Before I debunk the above argument, let me tell you about this great song. "For Whom the Bell Tolls" comes off of Metallica's second album, Ride the Lightning. It's the record where the band tried to add more melody and musical diversity to their songs, instead of just playing as fast as they could and having lead singer James Hetfield just scream the lyrics. It's a song based on Ernest Hemmingway's seminal book of the same name, set during the Spanish Civil War of the late 30's. The lyrics are about the horrors of war and the notion of dealing with the certainty of death, a death that you see coming up the hillside. How do you handle those last few thoughts? Musically, it was a serious step forward for the band. The intro guitar chromatic progression isn't actually a guitar at all, but bassist Cliff Burton's bass run through a wah-wah effects pedal with some serious distortion on top of it. Okay, I'll get back to the song in a minute, but I've got to get back to the whole orchestra thing.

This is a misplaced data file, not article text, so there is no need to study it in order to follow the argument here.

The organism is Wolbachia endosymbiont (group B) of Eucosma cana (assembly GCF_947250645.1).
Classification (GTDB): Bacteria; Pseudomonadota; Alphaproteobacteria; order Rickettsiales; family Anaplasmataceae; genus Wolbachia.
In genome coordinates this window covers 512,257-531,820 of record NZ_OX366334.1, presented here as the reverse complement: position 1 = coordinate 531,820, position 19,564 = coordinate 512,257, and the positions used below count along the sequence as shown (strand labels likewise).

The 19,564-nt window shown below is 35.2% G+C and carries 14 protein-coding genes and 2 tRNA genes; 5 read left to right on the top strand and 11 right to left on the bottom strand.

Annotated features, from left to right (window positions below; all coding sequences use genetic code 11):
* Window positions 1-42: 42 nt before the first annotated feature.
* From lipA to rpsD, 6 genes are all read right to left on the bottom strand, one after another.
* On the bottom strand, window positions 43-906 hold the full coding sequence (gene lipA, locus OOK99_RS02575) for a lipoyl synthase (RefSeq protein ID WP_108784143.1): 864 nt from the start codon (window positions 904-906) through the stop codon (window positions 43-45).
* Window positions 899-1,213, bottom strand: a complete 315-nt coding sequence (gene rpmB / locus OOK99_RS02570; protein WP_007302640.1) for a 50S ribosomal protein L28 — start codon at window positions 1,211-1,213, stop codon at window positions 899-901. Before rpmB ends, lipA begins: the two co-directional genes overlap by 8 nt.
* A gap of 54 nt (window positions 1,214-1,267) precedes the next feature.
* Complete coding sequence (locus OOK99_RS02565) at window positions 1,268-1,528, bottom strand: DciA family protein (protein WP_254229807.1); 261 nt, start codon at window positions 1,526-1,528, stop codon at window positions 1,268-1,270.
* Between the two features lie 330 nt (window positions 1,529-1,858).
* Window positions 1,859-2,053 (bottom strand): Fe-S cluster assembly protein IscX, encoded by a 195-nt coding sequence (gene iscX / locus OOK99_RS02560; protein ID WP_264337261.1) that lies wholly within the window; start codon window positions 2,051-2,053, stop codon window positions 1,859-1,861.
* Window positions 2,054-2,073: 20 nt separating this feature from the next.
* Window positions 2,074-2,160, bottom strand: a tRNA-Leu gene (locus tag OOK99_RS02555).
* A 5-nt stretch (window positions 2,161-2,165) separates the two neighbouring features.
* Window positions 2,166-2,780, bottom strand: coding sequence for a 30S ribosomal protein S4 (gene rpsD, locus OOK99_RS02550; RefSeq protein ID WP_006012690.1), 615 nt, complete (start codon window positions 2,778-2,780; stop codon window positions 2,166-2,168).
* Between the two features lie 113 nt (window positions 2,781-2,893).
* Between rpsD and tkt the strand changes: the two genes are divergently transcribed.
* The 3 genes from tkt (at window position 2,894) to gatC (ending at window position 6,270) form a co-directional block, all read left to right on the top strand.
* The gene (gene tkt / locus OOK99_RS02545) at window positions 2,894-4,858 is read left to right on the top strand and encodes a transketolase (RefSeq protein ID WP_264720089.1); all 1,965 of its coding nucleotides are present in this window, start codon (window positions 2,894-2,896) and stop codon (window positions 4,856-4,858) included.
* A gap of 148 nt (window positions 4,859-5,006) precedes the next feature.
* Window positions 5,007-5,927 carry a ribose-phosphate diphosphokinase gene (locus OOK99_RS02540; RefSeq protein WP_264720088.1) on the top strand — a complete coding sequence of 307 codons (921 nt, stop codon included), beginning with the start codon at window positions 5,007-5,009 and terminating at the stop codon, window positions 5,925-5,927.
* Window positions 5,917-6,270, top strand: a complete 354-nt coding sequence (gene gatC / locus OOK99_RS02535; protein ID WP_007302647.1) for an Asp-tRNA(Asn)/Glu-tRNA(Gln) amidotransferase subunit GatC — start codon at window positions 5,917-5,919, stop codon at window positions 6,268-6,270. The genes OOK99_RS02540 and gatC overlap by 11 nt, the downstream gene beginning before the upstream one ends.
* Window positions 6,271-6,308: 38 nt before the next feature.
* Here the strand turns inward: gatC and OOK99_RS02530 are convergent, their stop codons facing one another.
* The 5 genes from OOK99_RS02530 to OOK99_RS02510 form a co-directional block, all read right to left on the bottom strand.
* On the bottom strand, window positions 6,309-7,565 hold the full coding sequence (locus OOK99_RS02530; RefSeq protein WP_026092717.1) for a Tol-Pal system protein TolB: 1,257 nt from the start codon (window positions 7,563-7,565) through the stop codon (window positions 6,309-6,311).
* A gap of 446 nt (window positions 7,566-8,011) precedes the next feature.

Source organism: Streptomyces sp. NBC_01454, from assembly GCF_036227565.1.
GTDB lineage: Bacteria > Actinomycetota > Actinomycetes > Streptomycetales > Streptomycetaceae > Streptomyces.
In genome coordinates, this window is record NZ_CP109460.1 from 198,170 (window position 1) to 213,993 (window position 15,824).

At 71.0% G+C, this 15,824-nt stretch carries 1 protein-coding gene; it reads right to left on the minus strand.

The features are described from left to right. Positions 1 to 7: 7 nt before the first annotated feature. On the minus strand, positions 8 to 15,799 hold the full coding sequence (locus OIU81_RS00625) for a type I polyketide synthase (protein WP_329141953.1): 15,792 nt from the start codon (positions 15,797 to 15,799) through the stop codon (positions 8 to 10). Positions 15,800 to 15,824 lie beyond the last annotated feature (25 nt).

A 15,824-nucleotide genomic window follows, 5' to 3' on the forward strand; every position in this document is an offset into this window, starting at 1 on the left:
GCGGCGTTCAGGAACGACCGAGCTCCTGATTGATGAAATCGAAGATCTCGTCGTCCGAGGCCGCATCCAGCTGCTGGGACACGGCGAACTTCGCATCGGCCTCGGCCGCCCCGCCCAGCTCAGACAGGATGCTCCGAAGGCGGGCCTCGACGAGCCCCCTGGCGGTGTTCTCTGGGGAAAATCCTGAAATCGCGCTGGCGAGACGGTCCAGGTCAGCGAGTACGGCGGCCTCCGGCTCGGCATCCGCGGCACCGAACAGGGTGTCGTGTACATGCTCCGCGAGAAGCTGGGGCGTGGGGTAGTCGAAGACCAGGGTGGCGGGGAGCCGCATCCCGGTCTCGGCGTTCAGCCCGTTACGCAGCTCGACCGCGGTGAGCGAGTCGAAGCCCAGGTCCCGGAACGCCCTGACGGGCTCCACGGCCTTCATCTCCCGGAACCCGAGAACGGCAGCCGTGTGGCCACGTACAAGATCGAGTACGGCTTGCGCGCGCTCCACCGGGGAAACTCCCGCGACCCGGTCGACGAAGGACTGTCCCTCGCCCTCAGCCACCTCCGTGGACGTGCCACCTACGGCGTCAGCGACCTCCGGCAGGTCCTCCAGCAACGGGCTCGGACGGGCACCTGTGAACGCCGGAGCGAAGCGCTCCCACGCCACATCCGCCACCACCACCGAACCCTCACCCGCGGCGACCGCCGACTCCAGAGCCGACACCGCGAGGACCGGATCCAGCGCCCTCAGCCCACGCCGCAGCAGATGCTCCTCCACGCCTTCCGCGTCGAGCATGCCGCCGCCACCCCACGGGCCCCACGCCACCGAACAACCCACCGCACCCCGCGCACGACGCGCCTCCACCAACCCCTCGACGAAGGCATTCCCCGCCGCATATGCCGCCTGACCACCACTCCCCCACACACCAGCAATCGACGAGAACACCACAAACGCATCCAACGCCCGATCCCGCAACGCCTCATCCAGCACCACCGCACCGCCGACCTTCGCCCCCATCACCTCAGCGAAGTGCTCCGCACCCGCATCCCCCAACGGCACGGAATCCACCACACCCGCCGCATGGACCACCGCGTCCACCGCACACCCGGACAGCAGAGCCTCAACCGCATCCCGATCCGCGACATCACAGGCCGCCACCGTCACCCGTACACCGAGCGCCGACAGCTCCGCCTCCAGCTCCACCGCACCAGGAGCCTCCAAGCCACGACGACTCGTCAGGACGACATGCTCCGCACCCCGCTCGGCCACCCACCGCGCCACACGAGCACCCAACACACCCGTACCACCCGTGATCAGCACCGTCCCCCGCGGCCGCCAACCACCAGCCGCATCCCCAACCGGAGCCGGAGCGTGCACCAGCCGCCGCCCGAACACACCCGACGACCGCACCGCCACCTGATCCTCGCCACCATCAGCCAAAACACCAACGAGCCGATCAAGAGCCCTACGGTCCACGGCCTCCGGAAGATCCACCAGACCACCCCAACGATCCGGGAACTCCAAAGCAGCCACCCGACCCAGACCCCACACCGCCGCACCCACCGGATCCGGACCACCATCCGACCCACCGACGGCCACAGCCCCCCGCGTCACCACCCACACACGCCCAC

For those slamming on the idea of performing metal songs with an orchestra, consider this: the entire idea of rock & roll and especially heavy metal is to be contradictory and do what you want to do. It's to rage against the establishment and do something revolutionary. (This is all in theory, of course, because there's not much revolutionary about the career arc of Nickelback) So the idea of doing something as seemingly absurd as playing thrash/metal music with the backing of a clarinet is exactly what metal's all about. It's like when U2 did their album Pop, which was heavily influenced by the techno music scene. A lot of people thought it was too much of a departure for them and it was ridiculous. But Metallica, like U2, at least had the balls to try. And in my opinion, with S&M, they succeeded. And for those of you thinking Cliff would've vomited had he heard the idea? The idea actually was Cliff's. Cliff Burton was a huge classical music buff, and he thought it would be amazing to do metal with an epic orchestral background. So the idea of S&M started fifteen years before in the mind of their hardcore bassist who tragically died in a tour bus accident in 1986. It's a tribute album to Cliff. So suck it, haters. I set you up with the Cliff quote above.